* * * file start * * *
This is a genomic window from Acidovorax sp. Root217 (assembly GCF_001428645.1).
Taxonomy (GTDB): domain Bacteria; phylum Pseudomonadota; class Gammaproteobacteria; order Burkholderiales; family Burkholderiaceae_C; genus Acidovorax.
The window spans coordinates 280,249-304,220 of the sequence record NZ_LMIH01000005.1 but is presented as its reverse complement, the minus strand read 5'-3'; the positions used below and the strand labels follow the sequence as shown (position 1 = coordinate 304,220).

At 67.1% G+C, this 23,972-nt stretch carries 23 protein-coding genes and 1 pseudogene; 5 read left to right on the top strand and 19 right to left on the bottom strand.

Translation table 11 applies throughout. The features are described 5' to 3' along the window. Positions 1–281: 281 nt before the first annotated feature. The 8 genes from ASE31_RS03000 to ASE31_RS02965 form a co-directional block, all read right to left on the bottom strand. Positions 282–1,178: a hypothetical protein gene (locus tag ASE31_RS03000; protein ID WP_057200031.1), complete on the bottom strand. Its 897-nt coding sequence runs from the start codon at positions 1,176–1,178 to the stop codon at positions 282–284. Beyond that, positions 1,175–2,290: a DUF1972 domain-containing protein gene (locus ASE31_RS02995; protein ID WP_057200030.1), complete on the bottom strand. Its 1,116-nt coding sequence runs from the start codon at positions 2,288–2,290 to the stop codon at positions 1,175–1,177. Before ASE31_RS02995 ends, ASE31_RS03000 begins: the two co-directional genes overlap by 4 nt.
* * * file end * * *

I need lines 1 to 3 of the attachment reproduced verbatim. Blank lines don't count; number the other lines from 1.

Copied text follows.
This is a genomic window from Acidovorax sp. Root217 (assembly GCF_001428645.1).
Taxonomy (GTDB): domain Bacteria; phylum Pseudomonadota; class Gammaproteobacteria; order Burkholderiales; family Burkholderiaceae_C; genus Acidovorax.
The window spans coordinates 280,249-304,220 of the sequence record NZ_LMIH01000005.1 but is presented as its reverse complement, the minus strand read 5'-3'; the positions used below and the strand labels follow the sequence as shown (position 1 = coordinate 304,220).